My marathon was a little over five hours which makes me shutter a bit. I never thought I'd run that slow ever. However it is a long race after a very long bike ride. Early on I had delusions of running a four hour marathon. This is still a go for the future and I need some improvement in speed, so speed work is high in my agenda for 2017, next season and I hope to run 3×70.3 at least in one full Ironman race with the date still to be determined.I echo the sentiments of Trev Dakan, I agree that I am quite lucky at my age to continue to race and do something I love so much. Go RTB!
In March of 2007, I sat down with Patty to discuss RTB. At the time, I had been swimming with RTB for almost a year but had never done a triathlon. I had spent that year stalking the RTB website and finally joined the team that spring. I was a mom of a 7 and 4 year old, looking for something to do in my few hours of “free” time. And I had mentioned to Patty that I would love to volunteer to help her with RTB if she needed. Patty and I had only met a year before when I signed up for swim, so we were just getting to know each other back then.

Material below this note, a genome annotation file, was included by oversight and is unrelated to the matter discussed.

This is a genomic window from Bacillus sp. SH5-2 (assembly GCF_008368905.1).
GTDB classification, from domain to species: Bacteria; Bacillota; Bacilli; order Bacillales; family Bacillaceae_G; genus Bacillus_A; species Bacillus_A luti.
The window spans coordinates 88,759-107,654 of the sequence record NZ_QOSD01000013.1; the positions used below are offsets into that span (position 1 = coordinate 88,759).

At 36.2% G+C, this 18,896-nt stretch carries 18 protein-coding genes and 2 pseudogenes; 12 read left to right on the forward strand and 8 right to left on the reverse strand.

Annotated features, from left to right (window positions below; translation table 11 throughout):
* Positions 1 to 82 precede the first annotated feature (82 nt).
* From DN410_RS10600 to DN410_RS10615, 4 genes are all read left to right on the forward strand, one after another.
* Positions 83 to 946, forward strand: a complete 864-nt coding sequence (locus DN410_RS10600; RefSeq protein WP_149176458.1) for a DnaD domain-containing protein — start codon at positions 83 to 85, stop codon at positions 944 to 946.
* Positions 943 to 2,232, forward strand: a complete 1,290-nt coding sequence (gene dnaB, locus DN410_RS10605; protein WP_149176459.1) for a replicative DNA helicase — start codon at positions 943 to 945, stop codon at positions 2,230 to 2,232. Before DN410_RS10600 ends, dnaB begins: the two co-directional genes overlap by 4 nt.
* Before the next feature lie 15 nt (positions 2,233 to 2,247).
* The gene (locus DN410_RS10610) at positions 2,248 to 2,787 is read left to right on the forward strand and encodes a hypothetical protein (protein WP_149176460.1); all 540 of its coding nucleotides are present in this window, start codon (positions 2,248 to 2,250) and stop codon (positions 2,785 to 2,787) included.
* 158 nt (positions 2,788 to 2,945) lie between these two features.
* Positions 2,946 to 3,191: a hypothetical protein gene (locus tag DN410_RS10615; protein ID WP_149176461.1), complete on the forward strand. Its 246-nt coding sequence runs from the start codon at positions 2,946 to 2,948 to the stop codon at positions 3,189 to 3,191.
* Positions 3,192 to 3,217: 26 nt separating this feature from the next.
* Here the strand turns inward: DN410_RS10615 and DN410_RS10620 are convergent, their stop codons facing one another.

We sat down in her kitchen in March. She handed me a document that was called “Raise the Bar in a Nutshell”. The four main aspects of RTB were training, team, projects and office. I remember her carefully explaining each of those parts and then asking me what I thought I would be good at. We came up with a small list and she hired me to work 12 hours a month. (Yes, a month).
I remember my first job was to order car stickers for the RTB car, the white Escape the Swedbergs still drive around. I pretty much failed at that job. I don’t remember exactly why but those stickers never ended up on the car.
My notes of that first year include sweatshirts orders, bike rental program, swim workout pricing (it has only gone up $1 for team members per workout in 10 years), newsletters, bios (remember those old RTB members?), Lake Meridian training, end of the year party with an auction, website changes, spin classes, race calendars, race results, the beginning notes of XTERRA Black Diamond and the Raise the Hope program… I see names of people that were part of my welcome to RTB: Lisa Mason, Stephanie Monroe, Mike Loso, Mary (Hanna) Richards, Toby Mollet, Robin Payment, Angela Meeks and all of the RTH ladies, Ann Sloan, Becki Neel, Brian and Elisa Hope.